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Providence St. Peter Hospital employee diagnosed with Tuberculosis

FILE PHOTO: Providence St. Peter Hospital, 413 Lilly Road NE in Olympia. photo taken May12, 2015.
FILE PHOTO: Providence St. Peter Hospital, 413 Lilly Road NE in Olympia. photo taken May12, 2015. Staff photographer

An employee at Providence St. Peter Hospital in Olympia has been diagnosed with active tuberculosis, also known as TB.

Providence and Thurston County health officials are assuring the public that the risk of exposure is extremely low for employees as well as patients.

Citing privacy concerns, Providence officials would not disclose the employee’s position or level of interaction with patients at the hospital. The employee’s TB diagnosis was confirmed Thursday, and the source of exposure is under investigation.

The employee’s condition is treatable, according to hospital officials, but no date has been set for the employee to return to work.

“This individual was not with any patients long enough that we would anticipate any of them would develop tuberculosis,” said Dr. Kevin Caserta, chief medical officer at Providence St. Peter Hospital. “We do not believe that any patients are at risk.”

TB is spread from person to person through the air. However, TB infection typically requires prolonged exposure in close quarters of 3 to 6 feet for several hours, said Dr. Rachel Wood, health officer for Thurston and Lewis counties.

When an active TB case is reported, Wood said public health officials will test family members or roommates to see if the disease has been spread because these are the people most likely to have prolonged exposure.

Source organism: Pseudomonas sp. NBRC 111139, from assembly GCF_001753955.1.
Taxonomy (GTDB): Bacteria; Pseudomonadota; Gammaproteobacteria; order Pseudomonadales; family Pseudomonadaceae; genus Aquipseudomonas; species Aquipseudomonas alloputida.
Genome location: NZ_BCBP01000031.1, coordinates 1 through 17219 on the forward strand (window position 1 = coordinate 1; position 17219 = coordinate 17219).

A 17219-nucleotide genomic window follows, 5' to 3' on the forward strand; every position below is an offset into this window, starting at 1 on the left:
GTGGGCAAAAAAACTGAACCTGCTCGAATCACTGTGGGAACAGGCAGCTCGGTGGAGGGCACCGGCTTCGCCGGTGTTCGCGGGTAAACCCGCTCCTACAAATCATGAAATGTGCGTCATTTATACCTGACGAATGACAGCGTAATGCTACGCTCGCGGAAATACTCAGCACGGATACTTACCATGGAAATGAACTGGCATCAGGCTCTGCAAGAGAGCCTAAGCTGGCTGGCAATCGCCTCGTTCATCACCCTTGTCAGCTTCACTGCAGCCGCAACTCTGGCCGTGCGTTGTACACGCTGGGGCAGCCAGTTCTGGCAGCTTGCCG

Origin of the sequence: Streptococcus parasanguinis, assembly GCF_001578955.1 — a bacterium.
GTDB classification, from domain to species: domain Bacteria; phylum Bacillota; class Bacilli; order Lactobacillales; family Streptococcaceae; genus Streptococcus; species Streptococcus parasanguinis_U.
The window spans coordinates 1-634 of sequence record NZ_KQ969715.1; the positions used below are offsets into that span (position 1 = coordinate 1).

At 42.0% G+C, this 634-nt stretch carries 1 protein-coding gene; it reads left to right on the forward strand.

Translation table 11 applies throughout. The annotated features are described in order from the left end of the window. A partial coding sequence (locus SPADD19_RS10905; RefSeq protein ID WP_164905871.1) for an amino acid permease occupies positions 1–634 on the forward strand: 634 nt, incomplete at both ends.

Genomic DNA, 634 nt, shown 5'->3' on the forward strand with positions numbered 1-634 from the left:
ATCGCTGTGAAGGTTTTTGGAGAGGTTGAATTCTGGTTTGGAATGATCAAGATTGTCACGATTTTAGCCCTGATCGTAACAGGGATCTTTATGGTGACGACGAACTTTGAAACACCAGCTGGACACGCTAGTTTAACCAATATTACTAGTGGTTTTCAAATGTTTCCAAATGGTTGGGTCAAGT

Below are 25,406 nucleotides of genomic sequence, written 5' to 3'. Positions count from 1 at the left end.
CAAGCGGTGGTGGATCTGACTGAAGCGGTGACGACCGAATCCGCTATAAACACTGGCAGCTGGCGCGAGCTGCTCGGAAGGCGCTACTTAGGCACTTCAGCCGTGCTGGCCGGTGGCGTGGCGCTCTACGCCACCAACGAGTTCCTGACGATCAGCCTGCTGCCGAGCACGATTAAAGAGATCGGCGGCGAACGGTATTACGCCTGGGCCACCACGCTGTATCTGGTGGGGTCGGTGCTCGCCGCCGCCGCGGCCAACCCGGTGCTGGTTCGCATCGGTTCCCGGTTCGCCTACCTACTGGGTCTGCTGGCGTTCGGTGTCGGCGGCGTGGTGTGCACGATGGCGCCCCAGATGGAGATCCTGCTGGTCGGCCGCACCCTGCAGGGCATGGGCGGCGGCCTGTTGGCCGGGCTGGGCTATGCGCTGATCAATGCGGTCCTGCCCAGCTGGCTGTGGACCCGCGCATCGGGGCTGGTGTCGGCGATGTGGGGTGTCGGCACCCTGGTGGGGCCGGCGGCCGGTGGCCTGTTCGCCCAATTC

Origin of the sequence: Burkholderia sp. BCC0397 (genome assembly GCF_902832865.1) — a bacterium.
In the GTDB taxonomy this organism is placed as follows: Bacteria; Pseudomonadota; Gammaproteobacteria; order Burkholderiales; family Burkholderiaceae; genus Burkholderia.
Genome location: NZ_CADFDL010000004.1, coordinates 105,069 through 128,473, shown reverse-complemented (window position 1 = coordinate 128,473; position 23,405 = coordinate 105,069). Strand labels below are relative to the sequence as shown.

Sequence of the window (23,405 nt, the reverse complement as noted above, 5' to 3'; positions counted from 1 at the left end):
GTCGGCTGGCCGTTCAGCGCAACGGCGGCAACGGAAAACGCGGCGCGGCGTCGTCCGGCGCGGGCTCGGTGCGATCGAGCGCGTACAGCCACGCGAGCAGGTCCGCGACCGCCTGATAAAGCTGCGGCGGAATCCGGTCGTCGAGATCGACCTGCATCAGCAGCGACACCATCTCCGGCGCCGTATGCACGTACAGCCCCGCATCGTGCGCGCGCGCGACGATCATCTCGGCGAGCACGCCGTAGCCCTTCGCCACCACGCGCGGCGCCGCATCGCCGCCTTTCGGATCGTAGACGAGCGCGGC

“The majority of people who come to the hospital, they are so far out of that circle,” Wood said. But she said anyone who wants to get tested for TB should see their medical provider or local urgent care center.

Most people who are exposed to TB bacteria do not develop an infection or illness. People who do have latent TB are not sick and are not contagious, according to the state Department of Health. About 10 percent of infected people can then develop TB disease, which is the only form of TB that is contagious.

The chance of acquiring TB in the first place is minimal, said Caserta, noting that people have a higher likelihood of developing influenza than TB.

In 2014, Washington state counted 195 cases of TB, and in Thurston County, there were seven cases. Nationwide, there were 9,421 total cases reported to the federal Centers for Disease Control in 2014, representing a rate of 2.96 incidents per 100,000 people.

Andy Hobbs: 360-704-6869,

@andyhobbs

TUBERCULOSIS FACTS

Tuberculosis is caused by bacteria that usually attack the lungs, but can also affect other parts of the body such as lymph nodes, bones and joints.

Symptoms include fever, night sweats, weight loss, fatigue, a bad cough that lasts three weeks or longer, or coughing up blood or phlegm from deep inside the lungs.

TB is spread from person to person through the air. The best way to avoid spreading TB is to cover the mouth and nose when coughing, and for those infected to finish all their TB medication as prescribed by a doctor.

In 2014, Washington state counted 195 cases of TB, and in Thurston County, there were seven cases. Nationwide, there were 9,421 total cases reported to the federal Centers for Disease Control in 2014, representing a rate of 2.96 incidents per 100,000 people.

Outside the United States, TB is among the leading causes of death. In 2014, about 9.6 million people worldwide became ill with TB, and about 1.5 million died from the disease, according to the World Health Organization.

Sources: Washington State Department of Health; Thurston County Public Health and Social Services; Centers for Disease Control

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